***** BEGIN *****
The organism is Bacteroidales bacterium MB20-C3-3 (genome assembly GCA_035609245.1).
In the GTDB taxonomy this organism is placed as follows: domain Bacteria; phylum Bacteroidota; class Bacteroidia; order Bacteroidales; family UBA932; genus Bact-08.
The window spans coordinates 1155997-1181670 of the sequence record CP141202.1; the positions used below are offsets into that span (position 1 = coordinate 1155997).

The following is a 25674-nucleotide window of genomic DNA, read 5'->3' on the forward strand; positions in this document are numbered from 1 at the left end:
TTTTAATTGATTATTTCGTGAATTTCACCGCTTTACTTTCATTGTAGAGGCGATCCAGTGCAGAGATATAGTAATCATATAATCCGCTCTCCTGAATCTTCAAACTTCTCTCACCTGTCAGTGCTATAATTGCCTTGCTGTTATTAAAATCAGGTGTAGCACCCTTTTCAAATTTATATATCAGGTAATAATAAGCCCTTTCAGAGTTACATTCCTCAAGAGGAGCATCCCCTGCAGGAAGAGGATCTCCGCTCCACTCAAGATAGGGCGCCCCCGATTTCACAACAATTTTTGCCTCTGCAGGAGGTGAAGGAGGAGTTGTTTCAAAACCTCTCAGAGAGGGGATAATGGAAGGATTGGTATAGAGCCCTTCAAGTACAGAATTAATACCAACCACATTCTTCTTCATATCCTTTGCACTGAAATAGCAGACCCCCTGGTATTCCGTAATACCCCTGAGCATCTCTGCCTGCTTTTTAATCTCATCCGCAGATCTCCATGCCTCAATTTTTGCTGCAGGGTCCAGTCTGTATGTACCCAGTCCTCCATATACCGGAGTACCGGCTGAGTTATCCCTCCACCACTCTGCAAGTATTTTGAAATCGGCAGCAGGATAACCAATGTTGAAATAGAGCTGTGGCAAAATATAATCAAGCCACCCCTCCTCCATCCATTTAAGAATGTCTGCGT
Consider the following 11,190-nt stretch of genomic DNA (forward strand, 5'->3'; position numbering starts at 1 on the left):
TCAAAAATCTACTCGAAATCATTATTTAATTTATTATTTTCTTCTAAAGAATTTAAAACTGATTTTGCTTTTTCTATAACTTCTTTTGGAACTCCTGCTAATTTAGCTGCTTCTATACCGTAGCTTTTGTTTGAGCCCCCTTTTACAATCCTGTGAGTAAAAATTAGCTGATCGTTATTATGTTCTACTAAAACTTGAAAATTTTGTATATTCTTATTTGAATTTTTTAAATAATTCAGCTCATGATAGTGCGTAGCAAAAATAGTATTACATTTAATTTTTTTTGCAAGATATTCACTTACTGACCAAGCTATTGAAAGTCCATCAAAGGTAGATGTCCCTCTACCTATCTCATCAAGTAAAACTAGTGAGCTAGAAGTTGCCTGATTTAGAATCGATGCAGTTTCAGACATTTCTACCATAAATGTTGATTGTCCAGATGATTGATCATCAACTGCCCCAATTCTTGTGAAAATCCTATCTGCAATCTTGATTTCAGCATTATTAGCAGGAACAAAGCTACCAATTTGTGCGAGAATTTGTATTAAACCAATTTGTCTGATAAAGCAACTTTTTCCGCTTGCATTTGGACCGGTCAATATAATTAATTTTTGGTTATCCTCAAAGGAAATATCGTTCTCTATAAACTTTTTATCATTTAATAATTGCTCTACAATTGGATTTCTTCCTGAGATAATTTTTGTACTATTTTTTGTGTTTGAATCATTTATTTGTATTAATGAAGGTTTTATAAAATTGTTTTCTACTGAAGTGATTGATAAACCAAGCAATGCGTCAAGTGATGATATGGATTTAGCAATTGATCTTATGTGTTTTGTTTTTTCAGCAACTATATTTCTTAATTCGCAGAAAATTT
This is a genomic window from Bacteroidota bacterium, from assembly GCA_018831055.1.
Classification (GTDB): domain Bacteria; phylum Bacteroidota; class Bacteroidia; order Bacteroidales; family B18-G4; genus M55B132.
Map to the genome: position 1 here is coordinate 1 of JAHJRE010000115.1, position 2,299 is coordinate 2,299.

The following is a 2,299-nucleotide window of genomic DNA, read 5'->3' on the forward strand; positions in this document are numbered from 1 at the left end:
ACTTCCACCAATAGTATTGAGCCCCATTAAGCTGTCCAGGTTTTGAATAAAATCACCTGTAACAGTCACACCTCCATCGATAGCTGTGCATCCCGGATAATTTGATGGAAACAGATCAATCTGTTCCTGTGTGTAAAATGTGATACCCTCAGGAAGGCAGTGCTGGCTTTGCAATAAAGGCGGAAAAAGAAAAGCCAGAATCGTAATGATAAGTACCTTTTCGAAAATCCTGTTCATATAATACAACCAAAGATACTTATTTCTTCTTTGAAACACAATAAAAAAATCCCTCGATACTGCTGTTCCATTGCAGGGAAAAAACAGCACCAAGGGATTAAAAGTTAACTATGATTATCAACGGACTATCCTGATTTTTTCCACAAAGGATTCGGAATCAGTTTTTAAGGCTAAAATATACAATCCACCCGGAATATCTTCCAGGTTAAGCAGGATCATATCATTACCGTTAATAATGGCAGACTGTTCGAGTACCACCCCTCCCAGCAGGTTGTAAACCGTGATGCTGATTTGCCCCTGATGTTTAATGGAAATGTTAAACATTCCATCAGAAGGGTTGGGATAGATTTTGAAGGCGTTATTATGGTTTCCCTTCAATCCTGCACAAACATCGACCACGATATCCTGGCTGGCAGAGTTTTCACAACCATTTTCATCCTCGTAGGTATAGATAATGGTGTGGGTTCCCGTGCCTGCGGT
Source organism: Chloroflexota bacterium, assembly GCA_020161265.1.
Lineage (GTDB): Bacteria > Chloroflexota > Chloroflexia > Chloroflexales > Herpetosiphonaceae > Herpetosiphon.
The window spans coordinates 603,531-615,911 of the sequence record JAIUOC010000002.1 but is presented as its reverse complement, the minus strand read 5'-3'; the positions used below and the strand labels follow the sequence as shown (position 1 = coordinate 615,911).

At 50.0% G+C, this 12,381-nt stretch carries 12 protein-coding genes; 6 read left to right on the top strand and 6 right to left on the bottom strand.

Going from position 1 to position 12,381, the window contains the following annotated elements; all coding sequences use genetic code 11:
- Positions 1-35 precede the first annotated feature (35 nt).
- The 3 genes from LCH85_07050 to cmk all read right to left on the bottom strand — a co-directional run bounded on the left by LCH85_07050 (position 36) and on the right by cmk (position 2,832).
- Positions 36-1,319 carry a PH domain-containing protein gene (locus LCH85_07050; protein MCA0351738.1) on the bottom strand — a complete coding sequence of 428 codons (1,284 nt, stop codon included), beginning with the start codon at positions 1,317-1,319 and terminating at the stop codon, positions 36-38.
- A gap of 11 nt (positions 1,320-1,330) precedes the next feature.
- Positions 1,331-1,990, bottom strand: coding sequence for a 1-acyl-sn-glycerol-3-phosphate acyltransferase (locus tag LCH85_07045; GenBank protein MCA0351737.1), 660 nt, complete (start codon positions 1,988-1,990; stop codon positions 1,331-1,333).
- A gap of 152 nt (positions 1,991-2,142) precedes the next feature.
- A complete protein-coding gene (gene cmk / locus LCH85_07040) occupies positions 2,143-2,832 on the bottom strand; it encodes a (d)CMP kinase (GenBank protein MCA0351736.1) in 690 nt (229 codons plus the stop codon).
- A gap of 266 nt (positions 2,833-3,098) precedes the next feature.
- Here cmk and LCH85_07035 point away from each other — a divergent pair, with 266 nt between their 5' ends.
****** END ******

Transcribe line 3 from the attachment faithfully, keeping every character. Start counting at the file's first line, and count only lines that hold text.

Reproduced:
The window spans coordinates 1155997-1181670 of the sequence record CP141202.1; the positions used below are offsets into that span (position 1 = coordinate 1155997).